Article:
An operatic prohibition era crime caper! Locked up for a life of murder, Roy Nash never thought he’d walk the mean streets of Chicago again… let alone rescue his beloved, Lena. But when the city’s Mafia elite spring the notorious gun-for-hire to handle one last assignment, Roy once again finds himself thrown headfirst into a life of bloodshed and bullets as he sprints a breathless race to save the girl he left behind. From legendary screenwriter and director Walter Hill (The Warriors, Red Heat, Last Man Standing) and French comics writer Matz (The Killer), comes this hardboiled crime thriller set in the bullet-ridden streets of 1930s Chicago.

Working on this book was a unique experience, as I got to speak with Walter Hill on the phone a few times. I’d translated Matz’s The Killer for Archaia, but it turns out he got his hands on an old unproduced screenplay of Hill’s, and turned it into a graphic novel in France, where Jef’s art lent a juicy, overripe, almost feminine menace to this squalid, hardboiled gangland saga. Walter Hill was kind enough to send me his original screenplay, and give me notes on the sort of middle ground I navigated between it and my translation of the French book, tweaking the dialogue for period authenticity.

Moving the Palace in the NYT

June 2nd, 2017 § 0 comments § permalink


In the New York Times, Suzanne Joinson writes:

At a time when the tensions that will produce World War I are simmering but have not yet exploded, Samuel, a Lebanese man who “speaks Arabic but looks like an Englishman,” is asked by an eccentric British colonial administrator to intervene in various tribal battles in the North African desert. During these escapades, he becomes embroiled in a scheme to transplant an entire palace, brick by brick, from Tripoli into the Sahara, in hopes of selling it (or pieces of it) to the region’s rich princes. Thus begins a Middle Eastern heart-of-darkness tale that flows like a dream, occasionally turning nightmarish, but is always rendered with a hypnotic quality beautifully captured in Edward Gauvin’s elegant translation.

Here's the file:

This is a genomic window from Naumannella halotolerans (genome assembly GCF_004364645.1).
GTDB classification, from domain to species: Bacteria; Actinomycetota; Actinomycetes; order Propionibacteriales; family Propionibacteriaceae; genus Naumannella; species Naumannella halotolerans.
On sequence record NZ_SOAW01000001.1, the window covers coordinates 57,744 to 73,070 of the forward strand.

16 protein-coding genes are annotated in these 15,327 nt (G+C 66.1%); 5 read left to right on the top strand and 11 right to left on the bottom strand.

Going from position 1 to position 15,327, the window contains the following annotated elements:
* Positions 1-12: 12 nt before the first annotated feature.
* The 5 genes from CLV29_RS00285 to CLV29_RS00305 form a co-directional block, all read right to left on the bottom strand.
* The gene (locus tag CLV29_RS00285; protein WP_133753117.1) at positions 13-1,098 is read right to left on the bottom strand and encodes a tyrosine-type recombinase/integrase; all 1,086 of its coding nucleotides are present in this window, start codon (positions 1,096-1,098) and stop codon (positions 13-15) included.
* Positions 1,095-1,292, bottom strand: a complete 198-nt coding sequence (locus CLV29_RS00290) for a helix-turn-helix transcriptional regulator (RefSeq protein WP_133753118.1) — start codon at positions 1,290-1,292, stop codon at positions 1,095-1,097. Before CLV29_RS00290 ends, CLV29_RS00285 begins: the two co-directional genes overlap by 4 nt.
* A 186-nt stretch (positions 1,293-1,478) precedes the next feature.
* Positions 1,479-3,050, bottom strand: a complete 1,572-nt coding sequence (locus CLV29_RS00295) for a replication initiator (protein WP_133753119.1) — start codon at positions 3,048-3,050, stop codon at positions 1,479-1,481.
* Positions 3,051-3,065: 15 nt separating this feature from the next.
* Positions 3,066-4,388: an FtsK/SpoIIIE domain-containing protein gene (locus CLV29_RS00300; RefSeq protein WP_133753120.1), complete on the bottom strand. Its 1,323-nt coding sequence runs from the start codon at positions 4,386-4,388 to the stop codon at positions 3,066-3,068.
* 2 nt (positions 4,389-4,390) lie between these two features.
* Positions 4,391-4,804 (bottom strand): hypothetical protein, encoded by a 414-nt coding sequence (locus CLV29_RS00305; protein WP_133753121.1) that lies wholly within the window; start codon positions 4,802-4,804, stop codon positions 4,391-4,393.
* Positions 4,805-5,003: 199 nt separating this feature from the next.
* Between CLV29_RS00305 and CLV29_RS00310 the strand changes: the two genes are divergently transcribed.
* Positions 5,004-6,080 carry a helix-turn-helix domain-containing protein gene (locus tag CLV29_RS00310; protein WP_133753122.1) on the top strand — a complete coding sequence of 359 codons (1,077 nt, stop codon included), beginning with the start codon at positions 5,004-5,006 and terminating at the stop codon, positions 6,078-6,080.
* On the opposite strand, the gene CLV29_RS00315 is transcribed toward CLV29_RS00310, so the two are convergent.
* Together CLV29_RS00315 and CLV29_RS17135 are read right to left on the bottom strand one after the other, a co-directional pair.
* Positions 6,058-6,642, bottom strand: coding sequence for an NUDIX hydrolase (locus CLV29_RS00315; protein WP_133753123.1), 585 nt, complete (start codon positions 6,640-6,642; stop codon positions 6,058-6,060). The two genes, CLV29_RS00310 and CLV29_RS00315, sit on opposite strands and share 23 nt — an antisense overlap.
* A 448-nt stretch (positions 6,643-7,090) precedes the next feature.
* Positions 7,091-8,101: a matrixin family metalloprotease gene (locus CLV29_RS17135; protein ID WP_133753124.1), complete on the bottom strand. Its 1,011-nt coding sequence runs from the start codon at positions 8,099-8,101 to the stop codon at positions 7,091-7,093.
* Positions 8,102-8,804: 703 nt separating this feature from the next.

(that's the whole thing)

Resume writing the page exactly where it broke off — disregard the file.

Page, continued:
Serge Brussolo nominated for the Northern California Book Awards!

June 2nd, 2017 § 0 comments § permalink


Serge Brussolo’s The Deep Sea Diver’s Syndrome from Melville House has been nominated in the translation category for the 36th annual Northern California Book Awards! Winners will be announced at the ceremony on Tuesday, June 27, 2017, in Koret Auditorium at the San Francisco Main Library, 100 Larkin, at Grove, at 5:30 p.m. Immediately following the awards, a brief public reception with book sales and signing for all of the nominated books will begin in the Library.

The Northern California Book Awards ceremony is free and open to the public. We look forward to celebrating all of the nominated books and authors, and publicize the nominee list as a guide for recommended reading.
The Northern California Book Awards were established by the Northern California Book Reviewers (formerly BABRA) in 1981 to honor the work of writers and recognize exceptional service in the field of literature in northern California.
NORTHERN CALIFORNIA BOOK REVIEWERS (NCBR), a volunteer group of book reviewers, book review editors, and book media hosts who read passionately and write about reading, have met regularly since 1981 to recommend and celebrate books by presenting the awards, which recognize excellence in Fiction, Nonfiction, Poetry, Translation, and Children’s Literature. In addition to the book awards, the Fred Cody Award is presented annually for lifetime achievement. This year, poet, activist, and cultural theorist Judy Grahn will be honored.The awards ceremony and reception are presented by the Northern California Book Reviewers and Poetry Flash, co-sponsored by PEN West, Mechanics’ Institute Library and Chess Room (www.milibrary.org), Women’s National Book Association-SF Chapter (wnba-sfchapter.org), San Francisco Public Library, and Friends of the San Francisco Public Library (www.friendssfpl.org).